Drug of the Month: Aspirin

An aspirin a day is supposed to keep the heart attack away, and without any nasty side effects.


Doctors have been recommending that people take a mini dose of aspirin around 75 mg as part of their daily regimen, along with walking the dog, putting out the rubbish and getting in late for work.


Over the long term, around 20 years or so, this little discipline should greatly reduce the risk of heart problems in later life, and the dose is small enough not to cause any adverse reactions.


Or so they thought. Researchers know that even moderate doses of aspirin could affect kidney function in some way, but now there are concerns that even smaller doses could have similar effects.


A study in Israel of 49 elderly patients found that even a three week course let alone a 20 year one was affecting kidney function. After one week taking the 75 mg dose, average serum uric acid increased by 6 per cent and average uric acid clearance decreased by 23 per cent, both described as “significant changes”. These levels did not fully stabilise until a week after the course was stopped (Arthritis Rheum, 2000; 43: 103-8).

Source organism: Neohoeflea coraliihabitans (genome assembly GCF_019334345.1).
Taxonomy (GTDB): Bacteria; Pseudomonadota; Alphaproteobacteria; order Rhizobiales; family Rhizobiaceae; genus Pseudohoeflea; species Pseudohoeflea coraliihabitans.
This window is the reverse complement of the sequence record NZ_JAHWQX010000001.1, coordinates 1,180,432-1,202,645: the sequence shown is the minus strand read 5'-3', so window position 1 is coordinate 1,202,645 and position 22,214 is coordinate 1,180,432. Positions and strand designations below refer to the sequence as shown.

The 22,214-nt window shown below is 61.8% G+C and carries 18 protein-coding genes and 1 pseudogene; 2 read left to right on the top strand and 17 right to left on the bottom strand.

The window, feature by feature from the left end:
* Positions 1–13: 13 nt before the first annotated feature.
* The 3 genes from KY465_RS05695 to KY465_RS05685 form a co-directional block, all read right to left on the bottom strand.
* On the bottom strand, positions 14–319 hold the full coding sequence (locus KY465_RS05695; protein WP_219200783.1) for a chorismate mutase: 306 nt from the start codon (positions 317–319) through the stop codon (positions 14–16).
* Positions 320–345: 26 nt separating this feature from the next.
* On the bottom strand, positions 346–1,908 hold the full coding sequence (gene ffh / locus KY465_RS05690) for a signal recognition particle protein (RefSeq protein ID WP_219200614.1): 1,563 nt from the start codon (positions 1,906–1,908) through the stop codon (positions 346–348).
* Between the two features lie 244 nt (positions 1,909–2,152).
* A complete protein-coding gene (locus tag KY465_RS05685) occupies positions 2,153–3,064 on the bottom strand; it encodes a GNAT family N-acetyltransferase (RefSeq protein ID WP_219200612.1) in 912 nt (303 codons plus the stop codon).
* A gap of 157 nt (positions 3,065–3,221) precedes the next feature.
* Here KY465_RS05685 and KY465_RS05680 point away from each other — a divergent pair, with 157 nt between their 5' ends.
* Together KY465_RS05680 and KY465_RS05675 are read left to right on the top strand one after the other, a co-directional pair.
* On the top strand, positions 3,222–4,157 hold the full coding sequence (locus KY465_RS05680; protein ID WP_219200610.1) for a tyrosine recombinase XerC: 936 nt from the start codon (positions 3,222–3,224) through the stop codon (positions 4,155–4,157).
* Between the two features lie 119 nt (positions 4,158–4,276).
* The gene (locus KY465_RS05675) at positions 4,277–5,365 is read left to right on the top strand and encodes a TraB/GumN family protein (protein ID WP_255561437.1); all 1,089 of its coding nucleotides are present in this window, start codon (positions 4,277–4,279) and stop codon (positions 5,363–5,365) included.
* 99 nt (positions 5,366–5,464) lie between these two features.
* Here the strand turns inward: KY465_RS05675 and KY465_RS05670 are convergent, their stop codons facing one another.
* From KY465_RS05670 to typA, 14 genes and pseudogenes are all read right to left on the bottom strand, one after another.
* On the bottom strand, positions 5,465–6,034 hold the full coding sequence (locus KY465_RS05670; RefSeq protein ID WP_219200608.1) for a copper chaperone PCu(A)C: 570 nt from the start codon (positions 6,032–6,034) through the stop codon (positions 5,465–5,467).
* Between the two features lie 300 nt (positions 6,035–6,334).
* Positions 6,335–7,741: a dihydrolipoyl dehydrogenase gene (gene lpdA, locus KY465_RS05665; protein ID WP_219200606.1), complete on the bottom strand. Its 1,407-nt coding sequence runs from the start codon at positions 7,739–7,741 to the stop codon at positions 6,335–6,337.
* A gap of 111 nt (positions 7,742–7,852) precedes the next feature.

Just in case you’ve not been paying attention over the past decade, aspirin can also cause Reye’s syndrome a potentially fatal inflammation of the brain in children and, more commonly, upper abdominal discomfort, allergic hypersensitivity in asthmatics, gastrointestinal irritation and indigestion, including bleeding and inflammation of the stomach. Gastric haemorrhage has also been reported. Regular aspirin takers therefore increase their chances of haemorrhage after an operation such as a tonsillectomy or circumcision, and during labour.


So, if you can avoid having an operation, or conversion to Islam or Judaism, or having a baby for around 20 years, you might just reduce your risk of heart problems.

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What Doctors Don't Tell You Written by What Doctors Don't Tell You

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